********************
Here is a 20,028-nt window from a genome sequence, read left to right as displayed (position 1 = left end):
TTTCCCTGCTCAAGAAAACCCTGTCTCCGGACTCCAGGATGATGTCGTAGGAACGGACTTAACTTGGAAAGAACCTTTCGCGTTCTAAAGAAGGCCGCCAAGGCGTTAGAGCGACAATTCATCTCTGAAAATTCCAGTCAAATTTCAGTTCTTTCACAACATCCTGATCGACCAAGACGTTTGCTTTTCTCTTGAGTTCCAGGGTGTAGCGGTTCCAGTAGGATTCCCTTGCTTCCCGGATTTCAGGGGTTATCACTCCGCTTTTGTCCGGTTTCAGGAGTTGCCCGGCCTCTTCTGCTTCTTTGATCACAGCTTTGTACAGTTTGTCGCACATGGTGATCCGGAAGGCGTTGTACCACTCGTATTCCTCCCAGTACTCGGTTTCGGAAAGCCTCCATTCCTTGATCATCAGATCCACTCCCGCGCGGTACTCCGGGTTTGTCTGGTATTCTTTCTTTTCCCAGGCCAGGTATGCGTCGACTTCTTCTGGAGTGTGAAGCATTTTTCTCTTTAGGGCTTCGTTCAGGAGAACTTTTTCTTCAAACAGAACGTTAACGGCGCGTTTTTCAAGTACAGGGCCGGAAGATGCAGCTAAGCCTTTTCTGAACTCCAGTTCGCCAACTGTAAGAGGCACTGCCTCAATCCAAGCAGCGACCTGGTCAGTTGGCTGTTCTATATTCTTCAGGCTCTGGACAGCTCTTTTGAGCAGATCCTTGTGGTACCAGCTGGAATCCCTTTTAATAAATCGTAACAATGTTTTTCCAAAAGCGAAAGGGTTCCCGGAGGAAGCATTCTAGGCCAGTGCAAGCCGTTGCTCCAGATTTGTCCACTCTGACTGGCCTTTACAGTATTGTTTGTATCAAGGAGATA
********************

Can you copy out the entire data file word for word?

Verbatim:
Here is a 20,028-nt window from a genome sequence, read left to right as displayed (position 1 = left end):
TTTCCCTGCTCAAGAAAACCCTGTCTCCGGACTCCAGGATGATGTCGTAGGAACGGACTTAACTTGGAAAGAACCTTTCGCGTTCTAAAGAAGGCCGCCAAGGCGTTAGAGCGACAATTCATCTCTGAAAATTCCAGTCAAATTTCAGTTCTTTCACAACATCCTGATCGACCAAGACGTTTGCTTTTCTCTTGAGTTCCAGGGTGTAGCGGTTCCAGTAGGATTCCCTTGCTTCCCGGATTTCAGGGGTTATCACTCCGCTTTTGTCCGGTTTCAGGAGTTGCCCGGCCTCTTCTGCTTCTTTGATCACAGCTTTGTACAGTTTGTCGCACATGGTGATCCGGAAGGCGTTGTACCACTCGTATTCCTCCCAGTACTCGGTTTCGGAAAGCCTCCATTCCTTGATCATCAGATCCACTCCCGCGCGGTACTCCGGGTTTGTCTGGTATTCTTTCTTTTCCCAGGCCAGGTATGCGTCGACTTCTTCTGGAGTGTGAAGCATTTTTCTCTTTAGGGCTTCGTTCAGGAGAACTTTTTCTTCAAACAGAACGTTAACGGCGCGTTTTTCAAGTACAGGGCCGGAAGATGCAGCTAAGCCTTTTCTGAACTCCAGTTCGCCAACTGTAAGAGGCACTGCCTCAATCCAAGCAGCGACCTGGTCAGTTGGCTGTTCTATATTCTTCAGGCTCTGGACAGCTCTTTTGAGCAGATCCTTGTGGTACCAGCTGGAATCCCTTTTAATAAATCGTAACAATGTTTTTCCAAAAGCGAAAGGGTTCCCGGAGGAAGCATTCTAGGCCAGTGCAAGCCGTTGCTCCAGATTTGTCCACTCTGACTGGCCTTTACAGTATTGTTTGTATCAAGGAGATA